Publish and Present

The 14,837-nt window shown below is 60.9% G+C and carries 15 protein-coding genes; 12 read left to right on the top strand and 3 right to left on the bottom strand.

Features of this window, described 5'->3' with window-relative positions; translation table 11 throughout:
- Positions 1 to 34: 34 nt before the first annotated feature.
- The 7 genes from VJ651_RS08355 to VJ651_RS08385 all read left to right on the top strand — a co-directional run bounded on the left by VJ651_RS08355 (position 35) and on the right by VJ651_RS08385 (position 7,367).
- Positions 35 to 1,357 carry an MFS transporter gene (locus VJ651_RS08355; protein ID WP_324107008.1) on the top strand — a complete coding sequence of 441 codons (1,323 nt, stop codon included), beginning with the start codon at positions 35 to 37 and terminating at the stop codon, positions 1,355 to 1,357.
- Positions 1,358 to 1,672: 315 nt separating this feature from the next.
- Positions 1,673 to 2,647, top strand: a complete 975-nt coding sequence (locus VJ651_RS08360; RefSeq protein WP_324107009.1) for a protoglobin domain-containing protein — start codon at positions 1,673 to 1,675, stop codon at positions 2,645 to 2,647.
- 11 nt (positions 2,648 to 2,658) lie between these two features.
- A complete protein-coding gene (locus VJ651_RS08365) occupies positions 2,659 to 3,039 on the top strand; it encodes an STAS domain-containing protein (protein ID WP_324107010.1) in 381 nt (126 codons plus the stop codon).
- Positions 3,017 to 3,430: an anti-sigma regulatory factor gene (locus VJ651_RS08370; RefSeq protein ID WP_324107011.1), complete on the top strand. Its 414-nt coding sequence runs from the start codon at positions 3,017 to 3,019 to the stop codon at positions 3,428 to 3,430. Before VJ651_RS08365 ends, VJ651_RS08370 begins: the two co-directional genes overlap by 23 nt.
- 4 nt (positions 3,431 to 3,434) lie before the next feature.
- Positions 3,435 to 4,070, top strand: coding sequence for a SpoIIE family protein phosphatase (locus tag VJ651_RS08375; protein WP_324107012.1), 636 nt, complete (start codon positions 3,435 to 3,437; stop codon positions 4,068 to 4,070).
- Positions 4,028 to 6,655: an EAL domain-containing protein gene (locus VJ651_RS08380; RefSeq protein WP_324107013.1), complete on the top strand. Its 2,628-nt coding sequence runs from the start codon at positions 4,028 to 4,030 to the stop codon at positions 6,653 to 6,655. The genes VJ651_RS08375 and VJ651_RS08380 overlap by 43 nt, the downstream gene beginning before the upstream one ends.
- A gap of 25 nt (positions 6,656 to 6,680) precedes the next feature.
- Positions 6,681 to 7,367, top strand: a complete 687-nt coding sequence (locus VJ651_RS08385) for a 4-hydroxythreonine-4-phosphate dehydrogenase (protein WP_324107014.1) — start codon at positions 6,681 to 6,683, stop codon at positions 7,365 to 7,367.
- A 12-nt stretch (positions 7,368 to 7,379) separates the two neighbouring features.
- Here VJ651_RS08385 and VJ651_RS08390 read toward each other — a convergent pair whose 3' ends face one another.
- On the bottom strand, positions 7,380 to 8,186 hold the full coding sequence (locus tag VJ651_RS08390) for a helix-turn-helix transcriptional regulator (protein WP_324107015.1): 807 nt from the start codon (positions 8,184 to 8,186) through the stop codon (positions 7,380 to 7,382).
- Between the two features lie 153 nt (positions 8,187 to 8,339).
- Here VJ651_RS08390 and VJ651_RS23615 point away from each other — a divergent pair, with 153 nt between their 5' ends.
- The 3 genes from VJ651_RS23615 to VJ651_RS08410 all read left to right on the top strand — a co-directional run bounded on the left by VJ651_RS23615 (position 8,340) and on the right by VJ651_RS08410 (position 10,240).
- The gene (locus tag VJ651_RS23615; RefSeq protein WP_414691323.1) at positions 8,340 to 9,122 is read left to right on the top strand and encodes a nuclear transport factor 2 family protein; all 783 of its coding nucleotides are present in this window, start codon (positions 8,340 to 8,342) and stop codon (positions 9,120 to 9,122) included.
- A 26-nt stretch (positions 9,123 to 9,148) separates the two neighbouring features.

This paper presents a summary of structural design challenges experienced, and resolved, during the construction of a Train Unloading Station at a key coal export terminal in Colombia. The Train Unloading Station (TUS) is a 180 ft long, 50 ft wide and 36 ft high U-shaped underground concrete box structure, with 3.3 ft thick base slab and 3.3 ft thick sidewalls supporting a series of transverse rail support girders at 13 ft spacing. The original design of the TUS relied on rail support girders to act as support struts to resist the cantilever bending of the sidewalls and was designed for a +26 ft water table elevation. However, during construction, it was discovered that the actual water table was 23 ft higher. Due to extremely high buoyant and hydrostatic forces, the structure, as originally designed, could potentially float and the sidewalls and base slab were structurally inadequate to resist the hydrostatic pressure. Additionally, for construction flexibility, the structural characteristic of the TUS sidewalls was changed from a propped cantilever to an unsupported cantilever. By the time, these critical design changes were realized, the construction of the Train Unloading Station was 50% complete! To quickly resolve these design issues and retrofit the partially built TUS structure, a simplified design method was developed utilizing materials which were locally available and proposing a solution which can be successfully executed by the local contractors with limited expertise. The retrofit included extending the base slab of the structure to prevent buoyant uplift and stiffening a 33-ft portion of the “unbuilt” TUS to change the load distribution and reduce the design forces in the structure which was already built. The retrofit measures were successfully implemented and the construction of the TUS was completed on time. The Train Unloading Station continues to operate successfully.